In 2019, the World Health Organization declared burnout—a state of physical or emotional exhaustion caused by prolonged stress—an occupational phenomenon affecting workers’ health.
A term once used to describe an affliction commonly associated with attorneys, military personnel and medical practitioners (among other high-achieving, high-powered professions), the number of employees reporting a feeling of burnout has recently increased so significantly that it’s become practically a common side effect for anyone employed during the COVID-19 pandemic.
Recent polls suggest that as many as three out of four workers are experiencing burnout on the job1, and Gallup recently reported that 62% of women and 52% of men feel stressed on a typical day2—numbers that are well up from before the pandemic. Additionally, a recent survey found that employers and employees are misaligned on key issues like job training, scheduling flexibility and pay rates, which negatively impacts the employee experience and further exacerbates employee’s perceptions of their workplace.
High levels of stress not only affect an individual’s health and personal well-being—they also affect how an organisation operates, leading to lower levels of productivity, increased injuries on the job and lower job satisfaction.
As a result, workers are changing or quitting jobs—many in traditionally inflexible industries and workplaces — in search of higher wages, a better work-life balance, increased flexibility of work locations and schedules, more job opportunities and less stress in what’s been dubbed “the great resignation.” A recent survey by Microsoft suggests that 41% of employees are expected to change roles this year3, mirroring similar UK studies.
With the average cost of turnover per employee costing organisations upwards of £25,0004 (due to hiring and recruitment, onboarding and training and the loss of workplace productivity), retaining staff has become an increasing priority for HR professionals in the UK and around the globe, who are often already spread thin with increased workloads resulting from the pandemic, budget constraints and the constant pursuit of efficiency.
AI to the Rescue
Ongoing advancements in data availability, natural language processing, optimisation and machine learning are alleviating the burden placed on budget and time-constrained HR departments and frontline managers. Technology is helping them proactively identify signs of employee burnout, distress and lower job satisfaction by surfacing insights on attendance, scheduling preferences and employee sentiment so HR teams can make data-informed decisions that improve the employee experience.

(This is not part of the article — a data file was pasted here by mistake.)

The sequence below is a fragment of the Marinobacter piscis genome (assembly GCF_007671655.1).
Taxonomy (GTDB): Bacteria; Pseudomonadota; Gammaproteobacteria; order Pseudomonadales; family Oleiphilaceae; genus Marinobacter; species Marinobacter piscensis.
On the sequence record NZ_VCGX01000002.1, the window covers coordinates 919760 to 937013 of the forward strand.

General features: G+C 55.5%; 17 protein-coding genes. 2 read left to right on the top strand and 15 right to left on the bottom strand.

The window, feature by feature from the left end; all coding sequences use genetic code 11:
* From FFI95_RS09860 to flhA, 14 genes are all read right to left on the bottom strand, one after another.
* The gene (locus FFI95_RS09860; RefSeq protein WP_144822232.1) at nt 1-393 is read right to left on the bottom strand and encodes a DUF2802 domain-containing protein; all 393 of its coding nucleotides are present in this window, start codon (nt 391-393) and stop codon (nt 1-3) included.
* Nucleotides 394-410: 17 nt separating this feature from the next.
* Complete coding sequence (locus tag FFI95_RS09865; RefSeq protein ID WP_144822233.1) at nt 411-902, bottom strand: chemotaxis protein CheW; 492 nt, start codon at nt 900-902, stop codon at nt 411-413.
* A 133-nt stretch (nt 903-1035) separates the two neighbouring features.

Here are some of the ways HR practitioners can harness the power of workforce management software — now and in the future — and AI to assess whether an employee is dissatisfied at work and accelerate emotionally intelligent decision making in their organisation to better the employee experience and work lives of employees.
Data-Driven and Data-Informed
What we do at work and when we do it plays an important role not only in how an organisation operates, but also in a person’s sense of self and emotional well-being. But due to our always-on culture and workplace expectations, staff can be hesitant about raising concerns related to their schedules, workload, personal and professional priorities, and the overall experience they’re having at work—and opt for leaving their job entirely.
Instead, scheduling, time and attendance data, employee sentiment and other information that’s difficult to parse through can be surfaced by data tracked in workforce management software. This way, changes in behaviour or workplace dissatisfaction can be identified and dealt with early on before employees decide to leave an organisation.
Data on paid leave can paint a picture of whether an employee is getting enough time away from a job. If a staff member hasn’t requested or been approved for vacation over the past few months or has only taken a day off here or there, they may be prone to burnout. AI could alert a manager to find space in the employee’s schedule to take time off and recharge.
Time and attendance and scheduling data can indicate that an employee is possibly dissatisfied at work—say, if the data shows they’re repeatedly showing up to work late with no previous pattern of tardiness, or if their schedule is frequently changed by management less than two days before a shift, or they’re being asked to work more weekends than the company policy states. Conversely, for commission-based employees, weekends may be the more desirable shifts. But depending on an individual’s circumstances or financial needs, getting or not getting weekend shifts could negatively impact an employee’s earning potential, making them more likely to seek other, more consistent work.
Leveraging detailed sales data can help organisations ensure the proper resource levels to prevent employees from working too many busy shifts without adequate support or too many employees being scheduled during a slower time that could lead to them feeling underworked. Both could be surfaced by AI for proactive outreach to assess whether an employee is more likely to be stressed out on the job or feeling unengaged.